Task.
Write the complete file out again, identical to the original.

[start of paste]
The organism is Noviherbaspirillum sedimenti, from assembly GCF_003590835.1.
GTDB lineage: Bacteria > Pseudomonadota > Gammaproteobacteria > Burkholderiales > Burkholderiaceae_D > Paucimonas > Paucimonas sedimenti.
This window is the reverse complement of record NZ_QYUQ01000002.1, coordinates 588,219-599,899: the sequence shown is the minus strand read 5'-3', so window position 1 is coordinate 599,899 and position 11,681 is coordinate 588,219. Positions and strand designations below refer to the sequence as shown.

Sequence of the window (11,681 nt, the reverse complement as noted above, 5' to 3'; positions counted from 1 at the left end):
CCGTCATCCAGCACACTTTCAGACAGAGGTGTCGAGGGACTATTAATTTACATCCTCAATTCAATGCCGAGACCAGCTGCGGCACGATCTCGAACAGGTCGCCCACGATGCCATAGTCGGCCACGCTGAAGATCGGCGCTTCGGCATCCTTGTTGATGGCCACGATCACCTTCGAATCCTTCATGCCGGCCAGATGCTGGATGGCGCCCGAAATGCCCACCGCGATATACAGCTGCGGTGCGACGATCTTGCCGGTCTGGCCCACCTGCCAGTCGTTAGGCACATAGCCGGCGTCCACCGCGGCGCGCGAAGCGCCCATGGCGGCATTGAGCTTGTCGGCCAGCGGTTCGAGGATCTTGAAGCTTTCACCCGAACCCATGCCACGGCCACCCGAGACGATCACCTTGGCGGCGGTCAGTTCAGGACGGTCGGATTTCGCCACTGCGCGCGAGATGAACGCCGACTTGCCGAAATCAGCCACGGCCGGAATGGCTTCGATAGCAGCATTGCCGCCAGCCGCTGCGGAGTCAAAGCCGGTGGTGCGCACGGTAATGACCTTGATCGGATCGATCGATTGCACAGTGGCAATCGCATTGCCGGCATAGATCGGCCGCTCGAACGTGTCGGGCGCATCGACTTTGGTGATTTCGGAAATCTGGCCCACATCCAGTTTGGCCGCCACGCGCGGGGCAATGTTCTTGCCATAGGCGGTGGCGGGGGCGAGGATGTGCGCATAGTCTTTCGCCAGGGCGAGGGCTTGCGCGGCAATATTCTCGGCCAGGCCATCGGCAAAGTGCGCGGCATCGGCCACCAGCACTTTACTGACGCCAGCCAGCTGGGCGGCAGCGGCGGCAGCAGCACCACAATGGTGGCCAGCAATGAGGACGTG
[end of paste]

The organism is Noviherbaspirillum sedimenti, from assembly GCF_003590835.1.
GTDB lineage: Bacteria > Pseudomonadota > Gammaproteobacteria > Burkholderiales > Burkholderiaceae_D > Paucimonas > Paucimonas sedimenti.
This window is the reverse complement of record NZ_QYUQ01000002.1, coordinates 588,219-599,899: the sequence shown is the minus strand read 5'-3', so window position 1 is coordinate 599,899 and position 11,681 is coordinate 588,219. Positions and strand designations below refer to the sequence as shown.

Sequence of the window (11,681 nt, the reverse complement as noted above, 5' to 3'; positions counted from 1 at the left end):
CCGTCATCCAGCACACTTTCAGACAGAGGTGTCGAGGGACTATTAATTTACATCCTCAATTCAATGCCGAGACCAGCTGCGGCACGATCTCGAACAGGTCGCCCACGATGCCATAGTCGGCCACGCTGAAGATCGGCGCTTCGGCATCCTTGTTGATGGCCACGATCACCTTCGAATCCTTCATGCCGGCCAGATGCTGGATGGCGCCCGAAATGCCCACCGCGATATACAGCTGCGGTGCGACGATCTTGCCGGTCTGGCCCACCTGCCAGTCGTTAGGCACATAGCCGGCGTCCACCGCGGCGCGCGAAGCGCCCATGGCGGCATTGAGCTTGTCGGCCAGCGGTTCGAGGATCTTGAAGCTTTCACCCGAACCCATGCCACGGCCACCCGAGACGATCACCTTGGCGGCGGTCAGTTCAGGACGGTCGGATTTCGCCACTGCGCGCGAGATGAACGCCGACTTGCCGAAATCAGCCACGGCCGGAATGGCTTCGATAGCAGCATTGCCGCCAGCCGCTGCGGAGTCAAAGCCGGTGGTGCGCACGGTAATGACCTTGATCGGATCGATCGATTGCACAGTGGCAATCGCATTGCCGGCATAGATCGGCCGCTCGAACGTGTCGGGCGCATCGACTTTGGTGATTTCGGAAATCTGGCCCACATCCAGTTTGGCCGCCACGCGCGGGGCAATGTTCTTGCCATAGGCGGTGGCGGGGGCGAGGATGTGCGCATAGTCTTTCGCCAGGGCGAGGGCTTGCGCGGCAATATTCTCGGCCAGGCCATCGGCAAAGTGCGCGGCATCGGCCACCAGCACTTTACTGACGCCAGCCAGCTGGGCGGCAGCGGCGGCAGCAGCACCACAATGGTGGCCAGCAATGAGGACGTG